by Monica Skaggs/Louisiana Seafood News
No sooner had Clint Guidry and other Louisiana fishermen dug out from Hurricane Katrina and the oil spill than Hurricane Isaac tore into the southeastern coast, producing more destruction and one more round of cleanup.
The storm brought high winds of up to 100 mph, rain and a storm surge that flooded low-lying areas. While Isaac didn’t duplicate the devastation of Katrina seven years ago, it delivered a solid punch to fishing communities including Lafitte, Plaquemines Parish, Hopedale, Shell Beach and Delacroix.
As the waters recede, fishermen are again dealing with this setback with grit, determination and passion for their livelihood.
“Fishing is just something you grow up doing and it’s part of our culture here,” said Guidry, a third-generation Louisiana shrimper and fisherman. “My grandparents on both sides raised families in one-room trapping camps. We come from some pretty hardy people. You just clean up and go on.”
John Tesvich is a co-owner of AmeriPure Oyster and chairman of the Oyster Task Force. A resident of Empire in Plaquemines Parish, he said flooding affected highways that provide access to New Orleans. Residents were landlocked until water was pumped out of a section of Highway 23, while power to the lower end of the parish was off for 11 days.
Recovering from Isaac
Tesvich is determined to recover from this storm’s aftermath. He and others in this area contribute to Louisiana’s 30 percent share of the country’s domestic seafood industry in the lower 48 states. Despite the loss of production, the state continues to have 80 percent of its capacity and is filling the needs of all customers.
“We rebuilt after Katrina, when we had 17 feet of water in our area,” Tesvich said. “Luckily, this storm did not do that much damage. Docks were damaged and one got 10 feet of water. The storm surge was over the top of levees in some areas and in lower Plaquemines, the levees were close to capacity. It was a close call.”
Many think it will take weeks to get back to normal. The cleanup of hundreds of homes that sustained roof and flooding damage continues as power lines are restored. Locals are working to repair fleets, docks and other infrastructure in Plaquemines Parish and the surrounding area.
A large seafood processing plant in Lafitte was flooded and is now being repaired and sanitized. Fortunately, the Louisiana Fisheries Museum in that town was not damaged.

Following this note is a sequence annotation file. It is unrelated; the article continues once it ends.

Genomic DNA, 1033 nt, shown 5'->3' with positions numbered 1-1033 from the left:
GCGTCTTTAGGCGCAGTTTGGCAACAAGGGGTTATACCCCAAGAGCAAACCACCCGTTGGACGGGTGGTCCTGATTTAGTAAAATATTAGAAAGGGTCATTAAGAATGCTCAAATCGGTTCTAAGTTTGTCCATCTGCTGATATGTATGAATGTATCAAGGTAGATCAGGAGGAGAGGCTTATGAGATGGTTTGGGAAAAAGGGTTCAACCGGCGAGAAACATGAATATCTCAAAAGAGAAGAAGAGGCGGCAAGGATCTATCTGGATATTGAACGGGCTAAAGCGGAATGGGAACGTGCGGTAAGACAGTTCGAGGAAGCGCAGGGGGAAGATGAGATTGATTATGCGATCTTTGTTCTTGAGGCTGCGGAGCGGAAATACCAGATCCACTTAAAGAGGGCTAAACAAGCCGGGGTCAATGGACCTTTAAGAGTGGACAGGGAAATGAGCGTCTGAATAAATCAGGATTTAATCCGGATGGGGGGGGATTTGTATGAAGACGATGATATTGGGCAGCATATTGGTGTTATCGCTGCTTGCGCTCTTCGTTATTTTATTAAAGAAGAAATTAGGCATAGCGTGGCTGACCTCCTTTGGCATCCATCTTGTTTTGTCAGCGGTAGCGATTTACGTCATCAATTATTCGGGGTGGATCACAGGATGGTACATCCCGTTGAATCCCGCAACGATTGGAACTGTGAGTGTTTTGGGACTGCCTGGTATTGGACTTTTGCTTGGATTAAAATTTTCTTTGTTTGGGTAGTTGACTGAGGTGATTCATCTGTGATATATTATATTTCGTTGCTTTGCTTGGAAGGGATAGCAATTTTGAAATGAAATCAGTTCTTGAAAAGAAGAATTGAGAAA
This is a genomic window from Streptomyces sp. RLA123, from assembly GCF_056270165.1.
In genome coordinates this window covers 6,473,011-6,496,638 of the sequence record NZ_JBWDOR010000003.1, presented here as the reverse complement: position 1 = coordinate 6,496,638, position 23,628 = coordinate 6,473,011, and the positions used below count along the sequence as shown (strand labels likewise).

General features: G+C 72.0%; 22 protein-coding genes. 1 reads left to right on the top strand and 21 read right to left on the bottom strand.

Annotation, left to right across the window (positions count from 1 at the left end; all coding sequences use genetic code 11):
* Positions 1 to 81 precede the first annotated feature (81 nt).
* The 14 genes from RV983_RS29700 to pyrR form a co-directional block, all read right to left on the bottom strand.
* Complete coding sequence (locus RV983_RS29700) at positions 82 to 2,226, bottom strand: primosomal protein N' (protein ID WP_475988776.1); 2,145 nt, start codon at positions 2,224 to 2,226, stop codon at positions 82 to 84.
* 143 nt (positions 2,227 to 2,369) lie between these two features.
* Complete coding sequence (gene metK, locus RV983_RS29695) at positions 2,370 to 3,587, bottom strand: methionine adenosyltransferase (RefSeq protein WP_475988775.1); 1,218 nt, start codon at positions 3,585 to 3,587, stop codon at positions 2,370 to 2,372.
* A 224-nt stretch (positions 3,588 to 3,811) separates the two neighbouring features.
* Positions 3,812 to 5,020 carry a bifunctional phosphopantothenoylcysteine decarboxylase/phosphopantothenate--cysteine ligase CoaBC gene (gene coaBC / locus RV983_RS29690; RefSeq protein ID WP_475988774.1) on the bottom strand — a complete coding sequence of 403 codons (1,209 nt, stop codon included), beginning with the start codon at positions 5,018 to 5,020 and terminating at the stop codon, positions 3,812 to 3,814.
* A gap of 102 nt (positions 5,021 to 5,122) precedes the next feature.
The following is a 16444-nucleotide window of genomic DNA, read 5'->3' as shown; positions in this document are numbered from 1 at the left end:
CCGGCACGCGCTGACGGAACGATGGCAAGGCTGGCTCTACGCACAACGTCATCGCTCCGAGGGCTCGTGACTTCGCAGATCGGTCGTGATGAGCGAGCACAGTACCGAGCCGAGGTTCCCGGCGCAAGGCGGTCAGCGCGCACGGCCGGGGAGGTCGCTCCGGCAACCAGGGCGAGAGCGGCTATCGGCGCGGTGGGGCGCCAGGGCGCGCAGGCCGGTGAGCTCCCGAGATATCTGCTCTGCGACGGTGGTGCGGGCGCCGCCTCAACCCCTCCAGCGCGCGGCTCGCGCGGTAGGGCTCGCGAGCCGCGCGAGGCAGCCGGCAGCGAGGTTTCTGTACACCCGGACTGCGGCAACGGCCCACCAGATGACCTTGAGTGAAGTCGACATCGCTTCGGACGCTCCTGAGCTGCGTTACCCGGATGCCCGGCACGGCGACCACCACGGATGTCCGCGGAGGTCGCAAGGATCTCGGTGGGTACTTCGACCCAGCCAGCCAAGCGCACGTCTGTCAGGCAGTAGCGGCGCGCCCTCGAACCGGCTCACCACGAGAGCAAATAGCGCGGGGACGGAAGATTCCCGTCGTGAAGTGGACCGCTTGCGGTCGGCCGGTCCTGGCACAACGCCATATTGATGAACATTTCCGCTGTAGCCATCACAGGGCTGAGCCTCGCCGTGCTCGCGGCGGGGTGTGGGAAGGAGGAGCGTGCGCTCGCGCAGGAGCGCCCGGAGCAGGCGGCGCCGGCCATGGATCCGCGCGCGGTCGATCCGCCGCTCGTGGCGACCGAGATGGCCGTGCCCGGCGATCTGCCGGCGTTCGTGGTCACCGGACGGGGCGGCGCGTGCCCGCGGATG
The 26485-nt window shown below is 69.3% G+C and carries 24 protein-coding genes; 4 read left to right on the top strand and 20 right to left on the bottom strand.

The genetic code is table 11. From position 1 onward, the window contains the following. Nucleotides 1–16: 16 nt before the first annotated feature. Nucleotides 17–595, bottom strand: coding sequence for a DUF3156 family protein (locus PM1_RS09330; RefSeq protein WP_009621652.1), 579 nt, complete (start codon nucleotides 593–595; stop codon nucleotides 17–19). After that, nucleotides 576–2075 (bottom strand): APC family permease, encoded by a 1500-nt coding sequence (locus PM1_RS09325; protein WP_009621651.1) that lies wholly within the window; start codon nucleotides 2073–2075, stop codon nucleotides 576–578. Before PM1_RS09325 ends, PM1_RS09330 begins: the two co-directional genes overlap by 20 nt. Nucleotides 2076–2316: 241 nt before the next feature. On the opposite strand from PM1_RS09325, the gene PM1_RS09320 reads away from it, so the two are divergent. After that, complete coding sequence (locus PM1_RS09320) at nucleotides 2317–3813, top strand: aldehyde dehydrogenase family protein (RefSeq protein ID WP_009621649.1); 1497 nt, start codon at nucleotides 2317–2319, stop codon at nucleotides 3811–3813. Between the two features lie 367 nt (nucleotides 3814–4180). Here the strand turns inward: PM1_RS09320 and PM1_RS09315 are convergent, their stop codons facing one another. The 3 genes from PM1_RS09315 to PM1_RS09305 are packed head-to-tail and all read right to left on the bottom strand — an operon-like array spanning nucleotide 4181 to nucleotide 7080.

“We’re hoping we can get the fishermen back to work as soon as possible,” said Billy Nungesser, president of Plaquemines Parish. “We’re still pumping water and rescuing animals, including cows. Debris is 10 to 15 feet thick off the Mississippi River levee, so it’s a challenge.”
What Lies Ahead
As for seafood supplies, crab harvests suffered significant disruption. According to the Associated Press, shrimp and finfish disruption is moderate, and oyster production will be limited until October.
Guidry, president of the Louisiana Shrimp Association, is hopeful that shrimp, which are a burrowing species, will be ready for harvesting now that the storm has passed.
On average, crab fishermen lost 150 to 200 crab traps, which were smashed or washed out to sea, said Pete Gerica, president of Lake Pontchartrain Fishermen’s Association. The traps cost $40 each, he said.
Gerica, who lives between Lake Pontchartrain and Lake Borgne, had 12 trailer loads of broken tree branches hauled away from his home. As for his livelihood, he lost 5,000 fishing hooks that he said will take a week to redo.
Still, he believes normalcy is slowly returning to the area.
“You can either say ‘poor me’ or move forward and make the best of it,” he said. “That kind of describes the way people think here. We try to get on with life. You can’t sit down and just think about it. You’ve got to move forward.”
Despite the loss of production, the enduring character of these communities continues.
“We’ll be back,” said Guidry. “Since 2005, we’ve had four major hurricanes and the largest oil disaster to hit the United States It’s like disaster central down here. It’ll take a little bit of catching up, but we’ll just suck it up and work a little harder.”
For Those In Need
Help for victims of Hurricane Isaac is available:
- Friends of the Fishermen was created as a way to help Louisiana’s fishermen in their greatest time of need.
- For updates on post-hurricane assistance, visit Plaquemines Parish.
- Residents in nine Louisiana parishes affected by Hurricane Isaac are eligible to receive housing assistance from the Federal Emergency Management Agency.
- Food assistance: People can apply online or call 1-888-LAHELPU.
- Tax relief for victims of Hurricane Isaac in Louisiana.